Prior to moving to Colorado I loved running. I did it everyday, down to the beach and along the boardwalk. It was my stress relief during a very rough period of my life, my confidence builder during times I was shaken and one of the only things keeping me healthy. I channeled that love in to training for half marathons, excited to move to a town that was a running mecca.
This was all before I learned what elevation did to my lungs. My first day here I burst out the door on my first run and barely made it half a mile without gasping for air. As I’ve mentioned in previous posts, I am very sensitive to altitude and moving a mile up into the sky wrecked my endurance. Instead of pushing through it, I allowed myself to make excuses for not training and running fell to the wayside.
About 8 months after moving, I decided to try to pick it up again now that I was adjusted to the altitude, but then I broke my ankle and was benched for 5 months. Ever since then, I would sporadically get the urge to run, strap on my shoes to pound the pavement and find myself so discouraged that my mile splits were almost two minutes slower per mile then when I left LA that I would stop.
Recently I’ve gotten the itch to get back into running and searching for races online. The past week I ran everyday, trying to focus on enjoying the run and not constantly staring at my watch to see what my pace was. Today I went for a trail run, forgetting until I arrived at the trail that it had recently snowed meaning the trail would be icey and muddy.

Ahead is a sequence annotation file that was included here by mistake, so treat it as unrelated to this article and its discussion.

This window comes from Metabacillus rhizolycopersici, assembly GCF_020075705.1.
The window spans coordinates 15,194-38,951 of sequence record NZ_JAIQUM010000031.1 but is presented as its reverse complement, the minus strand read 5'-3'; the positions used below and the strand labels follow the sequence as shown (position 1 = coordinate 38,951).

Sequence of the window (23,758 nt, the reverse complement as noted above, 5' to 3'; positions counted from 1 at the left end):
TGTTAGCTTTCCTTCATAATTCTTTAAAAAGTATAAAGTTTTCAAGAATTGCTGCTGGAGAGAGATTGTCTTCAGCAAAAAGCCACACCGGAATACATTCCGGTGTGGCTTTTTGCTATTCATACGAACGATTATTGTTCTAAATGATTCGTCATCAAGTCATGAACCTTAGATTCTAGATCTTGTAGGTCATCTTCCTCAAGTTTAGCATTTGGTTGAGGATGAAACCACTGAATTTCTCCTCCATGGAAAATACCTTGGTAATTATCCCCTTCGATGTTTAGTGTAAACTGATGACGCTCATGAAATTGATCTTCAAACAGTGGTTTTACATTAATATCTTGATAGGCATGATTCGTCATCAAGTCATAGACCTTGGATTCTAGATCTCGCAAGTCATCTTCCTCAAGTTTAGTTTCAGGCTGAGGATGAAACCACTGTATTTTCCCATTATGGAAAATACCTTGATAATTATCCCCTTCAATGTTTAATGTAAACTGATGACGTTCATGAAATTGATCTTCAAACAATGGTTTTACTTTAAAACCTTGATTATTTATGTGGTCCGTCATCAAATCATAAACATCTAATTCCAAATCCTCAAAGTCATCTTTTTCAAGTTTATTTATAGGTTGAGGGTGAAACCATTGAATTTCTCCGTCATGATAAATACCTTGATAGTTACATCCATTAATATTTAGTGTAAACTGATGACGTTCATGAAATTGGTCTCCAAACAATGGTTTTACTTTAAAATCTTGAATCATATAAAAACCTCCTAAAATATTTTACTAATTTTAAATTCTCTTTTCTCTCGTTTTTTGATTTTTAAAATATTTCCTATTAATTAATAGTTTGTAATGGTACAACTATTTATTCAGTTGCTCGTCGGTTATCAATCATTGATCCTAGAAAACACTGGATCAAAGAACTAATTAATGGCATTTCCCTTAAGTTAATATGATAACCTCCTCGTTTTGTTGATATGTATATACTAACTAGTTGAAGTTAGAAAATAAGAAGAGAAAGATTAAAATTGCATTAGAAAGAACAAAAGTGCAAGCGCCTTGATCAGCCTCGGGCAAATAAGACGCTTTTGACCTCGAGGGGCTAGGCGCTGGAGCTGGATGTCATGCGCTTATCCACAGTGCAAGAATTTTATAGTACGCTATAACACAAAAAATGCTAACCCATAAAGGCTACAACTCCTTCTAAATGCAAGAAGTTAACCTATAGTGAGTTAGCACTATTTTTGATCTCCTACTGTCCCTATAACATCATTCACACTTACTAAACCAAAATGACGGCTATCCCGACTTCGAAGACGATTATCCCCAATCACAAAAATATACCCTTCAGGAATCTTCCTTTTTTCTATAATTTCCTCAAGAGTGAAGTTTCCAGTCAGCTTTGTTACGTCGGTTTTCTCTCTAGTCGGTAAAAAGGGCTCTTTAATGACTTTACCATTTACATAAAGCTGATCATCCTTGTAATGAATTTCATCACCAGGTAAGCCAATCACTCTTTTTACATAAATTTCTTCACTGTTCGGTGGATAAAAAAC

This meant that there were portions where I had to tread lightly, balancing over icy rocks and splashing through mud to get to the free space where I could stretch my legs and burst through the woods. My mind was focused on my steps and enjoying the beautiful snowy landscape around me.
I loved it. I didn’t care about my time, I didn’t care about the distance. I was running for the pure joy of running, for probably the first time in over 2 years. Sometimes its good to leave the watches and measures behind and remember why you love doing something in the first place. Simply because it makes you feel alive.